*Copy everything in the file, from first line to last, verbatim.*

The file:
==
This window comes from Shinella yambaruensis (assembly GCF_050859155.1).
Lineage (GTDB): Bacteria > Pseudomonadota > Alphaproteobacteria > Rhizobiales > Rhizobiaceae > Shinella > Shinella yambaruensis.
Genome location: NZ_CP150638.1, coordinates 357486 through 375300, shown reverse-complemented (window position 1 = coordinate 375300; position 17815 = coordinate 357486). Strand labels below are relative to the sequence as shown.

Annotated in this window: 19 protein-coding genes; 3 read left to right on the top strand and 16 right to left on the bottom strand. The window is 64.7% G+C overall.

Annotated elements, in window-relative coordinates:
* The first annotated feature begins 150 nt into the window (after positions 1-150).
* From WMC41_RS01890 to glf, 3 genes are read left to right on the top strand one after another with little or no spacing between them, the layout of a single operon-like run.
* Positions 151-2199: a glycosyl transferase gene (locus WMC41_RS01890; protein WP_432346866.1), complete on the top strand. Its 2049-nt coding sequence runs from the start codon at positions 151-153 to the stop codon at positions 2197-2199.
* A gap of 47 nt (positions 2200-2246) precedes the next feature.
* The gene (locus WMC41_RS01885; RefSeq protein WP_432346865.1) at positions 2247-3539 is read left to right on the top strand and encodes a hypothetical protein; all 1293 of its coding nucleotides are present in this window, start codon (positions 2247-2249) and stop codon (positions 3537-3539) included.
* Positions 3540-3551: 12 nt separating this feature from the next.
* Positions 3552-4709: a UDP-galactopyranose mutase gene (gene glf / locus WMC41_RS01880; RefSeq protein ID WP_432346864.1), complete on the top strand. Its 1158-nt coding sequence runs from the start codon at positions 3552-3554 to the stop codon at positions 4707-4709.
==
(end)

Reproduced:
This window comes from Shinella yambaruensis (assembly GCF_050859155.1).
Lineage (GTDB): Bacteria > Pseudomonadota > Alphaproteobacteria > Rhizobiales > Rhizobiaceae > Shinella > Shinella yambaruensis.
Genome location: NZ_CP150638.1, coordinates 357486 through 375300, shown reverse-complemented (window position 1 = coordinate 375300; position 17815 = coordinate 357486). Strand labels below are relative to the sequence as shown.

Annotated in this window: 19 protein-coding genes; 3 read left to right on the top strand and 16 right to left on the bottom strand. The window is 64.7% G+C overall.

Annotated elements, in window-relative coordinates:
* The first annotated feature begins 150 nt into the window (after positions 1-150).
* From WMC41_RS01890 to glf, 3 genes are read left to right on the top strand one after another with little or no spacing between them, the layout of a single operon-like run.
* Positions 151-2199: a glycosyl transferase gene (locus WMC41_RS01890; protein WP_432346866.1), complete on the top strand. Its 2049-nt coding sequence runs from the start codon at positions 151-153 to the stop codon at positions 2197-2199.
* A gap of 47 nt (positions 2200-2246) precedes the next feature.
* The gene (locus WMC41_RS01885; RefSeq protein WP_432346865.1) at positions 2247-3539 is read left to right on the top strand and encodes a hypothetical protein; all 1293 of its coding nucleotides are present in this window, start codon (positions 2247-2249) and stop codon (positions 3537-3539) included.
* Positions 3540-3551: 12 nt separating this feature from the next.
* Positions 3552-4709: a UDP-galactopyranose mutase gene (gene glf / locus WMC41_RS01880; RefSeq protein ID WP_432346864.1), complete on the top strand. Its 1158-nt coding sequence runs from the start codon at positions 3552-3554 to the stop codon at positions 4707-4709.